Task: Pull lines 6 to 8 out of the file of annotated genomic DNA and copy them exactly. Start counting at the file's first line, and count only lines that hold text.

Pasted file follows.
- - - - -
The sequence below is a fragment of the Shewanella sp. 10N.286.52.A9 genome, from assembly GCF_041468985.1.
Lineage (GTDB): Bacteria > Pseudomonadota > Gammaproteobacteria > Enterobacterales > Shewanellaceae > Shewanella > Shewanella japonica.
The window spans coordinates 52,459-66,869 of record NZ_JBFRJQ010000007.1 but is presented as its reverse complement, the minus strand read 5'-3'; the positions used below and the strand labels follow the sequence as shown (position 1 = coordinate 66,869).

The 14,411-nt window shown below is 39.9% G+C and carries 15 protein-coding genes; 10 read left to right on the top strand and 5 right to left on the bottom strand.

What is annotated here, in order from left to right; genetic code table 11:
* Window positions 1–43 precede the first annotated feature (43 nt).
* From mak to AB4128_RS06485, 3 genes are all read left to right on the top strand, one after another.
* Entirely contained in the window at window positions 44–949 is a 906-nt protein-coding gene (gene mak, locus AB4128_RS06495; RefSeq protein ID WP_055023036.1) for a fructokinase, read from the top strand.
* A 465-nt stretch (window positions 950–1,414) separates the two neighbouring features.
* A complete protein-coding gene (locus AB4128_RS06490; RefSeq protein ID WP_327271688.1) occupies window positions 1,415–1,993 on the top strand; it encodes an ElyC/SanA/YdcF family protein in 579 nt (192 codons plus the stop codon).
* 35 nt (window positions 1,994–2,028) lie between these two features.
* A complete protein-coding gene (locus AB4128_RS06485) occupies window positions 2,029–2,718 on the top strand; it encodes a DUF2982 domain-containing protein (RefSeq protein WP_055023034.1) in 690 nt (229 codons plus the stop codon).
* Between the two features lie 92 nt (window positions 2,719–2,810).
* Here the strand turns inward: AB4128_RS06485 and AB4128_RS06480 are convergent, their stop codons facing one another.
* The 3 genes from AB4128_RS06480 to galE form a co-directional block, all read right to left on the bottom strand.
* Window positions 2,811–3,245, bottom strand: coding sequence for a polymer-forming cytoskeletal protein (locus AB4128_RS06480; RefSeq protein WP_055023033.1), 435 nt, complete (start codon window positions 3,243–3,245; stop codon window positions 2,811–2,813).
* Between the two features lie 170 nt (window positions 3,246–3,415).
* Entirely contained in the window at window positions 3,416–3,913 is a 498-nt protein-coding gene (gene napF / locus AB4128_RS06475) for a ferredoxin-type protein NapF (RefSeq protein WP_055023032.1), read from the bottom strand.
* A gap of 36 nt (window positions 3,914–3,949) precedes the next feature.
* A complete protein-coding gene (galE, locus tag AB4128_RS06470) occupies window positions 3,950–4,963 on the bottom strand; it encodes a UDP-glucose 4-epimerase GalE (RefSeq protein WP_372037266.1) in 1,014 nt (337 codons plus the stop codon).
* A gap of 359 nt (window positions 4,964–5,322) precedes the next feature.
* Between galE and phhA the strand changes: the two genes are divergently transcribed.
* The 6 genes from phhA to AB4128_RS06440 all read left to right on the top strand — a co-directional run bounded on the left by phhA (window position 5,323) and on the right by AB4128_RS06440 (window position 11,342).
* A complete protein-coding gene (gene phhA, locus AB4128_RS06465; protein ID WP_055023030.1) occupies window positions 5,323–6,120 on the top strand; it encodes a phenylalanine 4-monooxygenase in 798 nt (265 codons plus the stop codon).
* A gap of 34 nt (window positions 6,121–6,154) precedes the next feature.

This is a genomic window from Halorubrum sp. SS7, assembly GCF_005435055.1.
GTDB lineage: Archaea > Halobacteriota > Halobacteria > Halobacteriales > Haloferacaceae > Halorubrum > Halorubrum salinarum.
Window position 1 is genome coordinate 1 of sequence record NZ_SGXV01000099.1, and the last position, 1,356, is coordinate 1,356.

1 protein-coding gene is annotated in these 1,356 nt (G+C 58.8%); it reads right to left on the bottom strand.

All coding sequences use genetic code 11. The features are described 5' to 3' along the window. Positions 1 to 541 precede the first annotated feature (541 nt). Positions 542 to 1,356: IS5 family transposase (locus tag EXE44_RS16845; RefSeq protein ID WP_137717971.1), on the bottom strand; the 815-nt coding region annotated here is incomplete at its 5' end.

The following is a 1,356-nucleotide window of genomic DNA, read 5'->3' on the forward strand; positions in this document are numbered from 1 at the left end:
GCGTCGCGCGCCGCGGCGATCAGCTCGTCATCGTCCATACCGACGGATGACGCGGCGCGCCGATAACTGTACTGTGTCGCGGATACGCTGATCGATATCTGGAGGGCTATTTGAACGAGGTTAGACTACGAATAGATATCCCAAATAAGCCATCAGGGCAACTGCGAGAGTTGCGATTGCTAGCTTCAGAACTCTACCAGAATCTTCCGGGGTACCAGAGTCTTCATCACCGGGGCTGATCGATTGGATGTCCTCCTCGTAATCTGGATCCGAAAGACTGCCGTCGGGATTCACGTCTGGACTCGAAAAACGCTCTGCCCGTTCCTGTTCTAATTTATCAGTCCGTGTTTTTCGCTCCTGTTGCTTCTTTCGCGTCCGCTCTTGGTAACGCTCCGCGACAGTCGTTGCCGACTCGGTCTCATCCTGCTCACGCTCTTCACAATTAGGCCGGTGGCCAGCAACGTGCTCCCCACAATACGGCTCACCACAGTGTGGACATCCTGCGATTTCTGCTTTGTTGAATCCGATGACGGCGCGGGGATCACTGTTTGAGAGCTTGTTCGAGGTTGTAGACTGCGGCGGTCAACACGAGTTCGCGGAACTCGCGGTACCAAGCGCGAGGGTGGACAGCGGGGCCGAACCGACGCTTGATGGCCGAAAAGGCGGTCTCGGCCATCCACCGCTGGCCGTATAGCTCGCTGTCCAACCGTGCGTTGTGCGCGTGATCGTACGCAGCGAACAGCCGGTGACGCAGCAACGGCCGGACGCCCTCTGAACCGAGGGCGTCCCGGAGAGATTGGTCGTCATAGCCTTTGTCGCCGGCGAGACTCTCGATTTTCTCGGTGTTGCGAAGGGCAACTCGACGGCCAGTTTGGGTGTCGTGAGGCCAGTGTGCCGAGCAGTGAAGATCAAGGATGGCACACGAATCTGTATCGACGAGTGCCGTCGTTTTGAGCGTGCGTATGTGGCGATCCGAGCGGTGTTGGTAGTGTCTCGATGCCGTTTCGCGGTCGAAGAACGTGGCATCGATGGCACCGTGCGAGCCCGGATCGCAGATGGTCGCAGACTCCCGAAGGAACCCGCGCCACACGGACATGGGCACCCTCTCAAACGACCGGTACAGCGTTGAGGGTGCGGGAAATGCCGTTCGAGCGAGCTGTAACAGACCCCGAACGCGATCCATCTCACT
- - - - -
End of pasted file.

* Window positions 1–43 precede the first annotated feature (43 nt).
* From mak to AB4128_RS06485, 3 genes are all read left to right on the top strand, one after another.
* Entirely contained in the window at window positions 44–949 is a 906-nt protein-coding gene (gene mak, locus AB4128_RS06495; RefSeq protein ID WP_055023036.1) for a fructokinase, read from the top strand.